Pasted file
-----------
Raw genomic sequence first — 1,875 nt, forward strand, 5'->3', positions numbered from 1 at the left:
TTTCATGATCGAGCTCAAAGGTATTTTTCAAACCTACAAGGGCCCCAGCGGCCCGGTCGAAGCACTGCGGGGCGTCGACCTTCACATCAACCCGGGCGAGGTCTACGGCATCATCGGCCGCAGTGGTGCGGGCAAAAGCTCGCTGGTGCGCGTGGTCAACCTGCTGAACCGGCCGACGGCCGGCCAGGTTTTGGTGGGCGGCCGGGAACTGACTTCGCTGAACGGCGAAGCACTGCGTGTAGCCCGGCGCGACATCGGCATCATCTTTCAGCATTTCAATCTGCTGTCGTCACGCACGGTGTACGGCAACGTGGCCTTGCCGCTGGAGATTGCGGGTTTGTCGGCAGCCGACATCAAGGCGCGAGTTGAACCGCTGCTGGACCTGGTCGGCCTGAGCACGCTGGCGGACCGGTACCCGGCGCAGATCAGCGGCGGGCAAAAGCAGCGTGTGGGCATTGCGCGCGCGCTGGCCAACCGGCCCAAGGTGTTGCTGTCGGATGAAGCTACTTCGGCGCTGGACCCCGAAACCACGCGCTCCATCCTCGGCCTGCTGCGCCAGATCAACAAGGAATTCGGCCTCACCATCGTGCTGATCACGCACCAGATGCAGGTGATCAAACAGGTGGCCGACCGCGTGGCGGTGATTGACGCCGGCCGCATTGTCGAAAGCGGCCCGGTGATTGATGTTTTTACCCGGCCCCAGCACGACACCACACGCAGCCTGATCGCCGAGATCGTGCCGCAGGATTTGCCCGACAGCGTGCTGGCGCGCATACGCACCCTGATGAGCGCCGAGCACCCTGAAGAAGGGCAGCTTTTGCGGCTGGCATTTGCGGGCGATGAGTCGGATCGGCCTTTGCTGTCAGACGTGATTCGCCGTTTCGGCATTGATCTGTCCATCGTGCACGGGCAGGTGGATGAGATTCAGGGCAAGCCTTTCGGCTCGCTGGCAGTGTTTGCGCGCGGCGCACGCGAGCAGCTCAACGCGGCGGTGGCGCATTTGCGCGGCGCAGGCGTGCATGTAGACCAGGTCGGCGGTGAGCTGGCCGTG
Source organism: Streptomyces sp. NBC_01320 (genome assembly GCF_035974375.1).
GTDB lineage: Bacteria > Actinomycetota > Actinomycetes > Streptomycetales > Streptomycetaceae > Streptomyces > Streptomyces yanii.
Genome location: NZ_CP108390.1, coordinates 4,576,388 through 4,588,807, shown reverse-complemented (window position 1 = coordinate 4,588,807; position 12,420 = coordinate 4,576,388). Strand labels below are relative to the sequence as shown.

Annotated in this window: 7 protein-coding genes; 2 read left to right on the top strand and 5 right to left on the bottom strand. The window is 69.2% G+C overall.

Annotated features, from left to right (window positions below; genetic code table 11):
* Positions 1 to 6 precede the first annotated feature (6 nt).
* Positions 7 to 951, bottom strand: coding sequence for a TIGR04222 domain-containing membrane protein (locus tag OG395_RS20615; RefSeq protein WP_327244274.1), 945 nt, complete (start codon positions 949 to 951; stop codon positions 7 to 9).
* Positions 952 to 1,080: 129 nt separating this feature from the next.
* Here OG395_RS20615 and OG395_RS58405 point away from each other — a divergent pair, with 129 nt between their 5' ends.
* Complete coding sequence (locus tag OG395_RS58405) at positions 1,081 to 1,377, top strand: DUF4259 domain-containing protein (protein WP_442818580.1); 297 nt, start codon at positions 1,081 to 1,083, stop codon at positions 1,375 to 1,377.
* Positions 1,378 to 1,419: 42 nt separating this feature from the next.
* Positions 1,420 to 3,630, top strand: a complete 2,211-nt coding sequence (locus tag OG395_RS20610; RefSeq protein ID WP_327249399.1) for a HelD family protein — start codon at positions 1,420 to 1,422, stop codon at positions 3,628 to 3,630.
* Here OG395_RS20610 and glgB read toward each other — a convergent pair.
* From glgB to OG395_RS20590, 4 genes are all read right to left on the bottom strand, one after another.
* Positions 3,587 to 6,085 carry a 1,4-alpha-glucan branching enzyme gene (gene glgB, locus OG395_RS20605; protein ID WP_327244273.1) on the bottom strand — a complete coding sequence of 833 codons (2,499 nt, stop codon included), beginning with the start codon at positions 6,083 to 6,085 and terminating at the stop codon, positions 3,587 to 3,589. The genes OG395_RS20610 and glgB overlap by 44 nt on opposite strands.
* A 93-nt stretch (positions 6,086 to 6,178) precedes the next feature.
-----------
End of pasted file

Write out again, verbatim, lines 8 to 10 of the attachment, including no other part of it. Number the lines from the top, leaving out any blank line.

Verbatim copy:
* Positions 1 to 6 precede the first annotated feature (6 nt).
* Positions 7 to 951, bottom strand: coding sequence for a TIGR04222 domain-containing membrane protein (locus tag OG395_RS20615; RefSeq protein WP_327244274.1), 945 nt, complete (start codon positions 949 to 951; stop codon positions 7 to 9).
* Positions 952 to 1,080: 129 nt separating this feature from the next.